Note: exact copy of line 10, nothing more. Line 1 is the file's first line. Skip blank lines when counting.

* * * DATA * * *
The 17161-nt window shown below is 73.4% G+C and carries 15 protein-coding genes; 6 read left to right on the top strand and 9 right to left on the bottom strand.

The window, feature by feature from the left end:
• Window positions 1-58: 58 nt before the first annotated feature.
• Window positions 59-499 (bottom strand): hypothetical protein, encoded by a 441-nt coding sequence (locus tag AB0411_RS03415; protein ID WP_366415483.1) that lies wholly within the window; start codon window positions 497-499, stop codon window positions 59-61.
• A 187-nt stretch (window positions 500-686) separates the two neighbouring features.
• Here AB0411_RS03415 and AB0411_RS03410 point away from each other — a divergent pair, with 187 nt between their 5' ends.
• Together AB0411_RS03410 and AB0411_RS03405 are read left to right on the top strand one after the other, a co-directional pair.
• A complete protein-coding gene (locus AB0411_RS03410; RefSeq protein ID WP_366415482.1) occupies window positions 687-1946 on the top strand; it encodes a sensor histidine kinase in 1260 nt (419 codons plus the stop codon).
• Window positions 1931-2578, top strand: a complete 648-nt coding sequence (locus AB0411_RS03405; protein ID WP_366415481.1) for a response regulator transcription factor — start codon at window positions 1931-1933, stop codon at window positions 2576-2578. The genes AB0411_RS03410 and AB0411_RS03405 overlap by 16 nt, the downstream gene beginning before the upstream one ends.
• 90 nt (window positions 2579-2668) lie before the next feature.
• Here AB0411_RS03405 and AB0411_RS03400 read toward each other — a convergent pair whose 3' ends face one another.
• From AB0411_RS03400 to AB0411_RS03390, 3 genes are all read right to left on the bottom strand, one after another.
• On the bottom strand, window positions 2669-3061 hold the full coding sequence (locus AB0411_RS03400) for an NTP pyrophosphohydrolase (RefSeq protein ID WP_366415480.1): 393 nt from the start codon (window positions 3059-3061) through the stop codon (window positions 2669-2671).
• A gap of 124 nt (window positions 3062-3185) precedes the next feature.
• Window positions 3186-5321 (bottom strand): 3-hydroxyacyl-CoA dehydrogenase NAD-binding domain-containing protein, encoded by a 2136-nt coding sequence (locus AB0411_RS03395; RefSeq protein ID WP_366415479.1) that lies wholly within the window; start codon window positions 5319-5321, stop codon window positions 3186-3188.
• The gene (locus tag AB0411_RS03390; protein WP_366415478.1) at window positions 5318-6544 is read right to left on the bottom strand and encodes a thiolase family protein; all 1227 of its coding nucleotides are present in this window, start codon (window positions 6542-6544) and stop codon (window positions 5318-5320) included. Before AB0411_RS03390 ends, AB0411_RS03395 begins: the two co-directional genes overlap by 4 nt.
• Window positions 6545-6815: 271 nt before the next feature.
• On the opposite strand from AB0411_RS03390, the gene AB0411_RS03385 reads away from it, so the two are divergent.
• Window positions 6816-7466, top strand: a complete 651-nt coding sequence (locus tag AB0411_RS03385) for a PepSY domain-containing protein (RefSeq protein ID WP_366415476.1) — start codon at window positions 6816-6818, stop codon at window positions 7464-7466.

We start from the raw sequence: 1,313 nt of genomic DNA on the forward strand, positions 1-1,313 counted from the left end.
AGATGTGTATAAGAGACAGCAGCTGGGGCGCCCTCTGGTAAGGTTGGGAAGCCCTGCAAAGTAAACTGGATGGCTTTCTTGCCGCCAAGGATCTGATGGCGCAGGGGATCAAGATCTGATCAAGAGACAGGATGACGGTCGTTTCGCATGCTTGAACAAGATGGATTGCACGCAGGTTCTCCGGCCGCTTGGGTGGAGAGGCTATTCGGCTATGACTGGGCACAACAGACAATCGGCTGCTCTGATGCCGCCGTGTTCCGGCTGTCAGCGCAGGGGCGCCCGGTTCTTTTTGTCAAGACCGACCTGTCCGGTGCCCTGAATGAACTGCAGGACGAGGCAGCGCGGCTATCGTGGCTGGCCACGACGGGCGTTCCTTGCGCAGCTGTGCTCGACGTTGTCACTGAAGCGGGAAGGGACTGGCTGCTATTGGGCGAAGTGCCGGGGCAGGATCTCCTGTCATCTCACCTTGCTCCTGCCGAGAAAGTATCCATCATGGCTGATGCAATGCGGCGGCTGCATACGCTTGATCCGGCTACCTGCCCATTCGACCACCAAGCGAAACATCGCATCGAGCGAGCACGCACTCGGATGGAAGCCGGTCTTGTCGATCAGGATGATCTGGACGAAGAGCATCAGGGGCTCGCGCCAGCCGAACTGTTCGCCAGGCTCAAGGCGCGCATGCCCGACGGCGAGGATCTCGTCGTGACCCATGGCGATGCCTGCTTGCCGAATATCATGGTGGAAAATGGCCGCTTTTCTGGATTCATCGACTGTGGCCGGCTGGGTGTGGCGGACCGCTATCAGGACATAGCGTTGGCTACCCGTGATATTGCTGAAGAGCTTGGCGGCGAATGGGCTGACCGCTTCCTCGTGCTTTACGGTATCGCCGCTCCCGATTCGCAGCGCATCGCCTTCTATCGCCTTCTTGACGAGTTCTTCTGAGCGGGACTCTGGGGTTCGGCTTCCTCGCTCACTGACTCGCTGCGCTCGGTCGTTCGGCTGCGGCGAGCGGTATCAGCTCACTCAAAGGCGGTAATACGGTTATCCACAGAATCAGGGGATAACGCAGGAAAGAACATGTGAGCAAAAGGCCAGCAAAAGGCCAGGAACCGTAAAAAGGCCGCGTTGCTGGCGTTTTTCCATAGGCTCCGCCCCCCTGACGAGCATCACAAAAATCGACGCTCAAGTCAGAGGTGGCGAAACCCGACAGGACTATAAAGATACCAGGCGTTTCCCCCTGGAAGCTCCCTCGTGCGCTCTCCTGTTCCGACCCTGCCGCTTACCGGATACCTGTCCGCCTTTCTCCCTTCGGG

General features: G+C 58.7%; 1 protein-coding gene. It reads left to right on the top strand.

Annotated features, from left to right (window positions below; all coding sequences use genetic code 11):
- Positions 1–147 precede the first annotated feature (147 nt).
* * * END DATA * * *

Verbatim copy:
• 90 nt (window positions 2579-2668) lie before the next feature.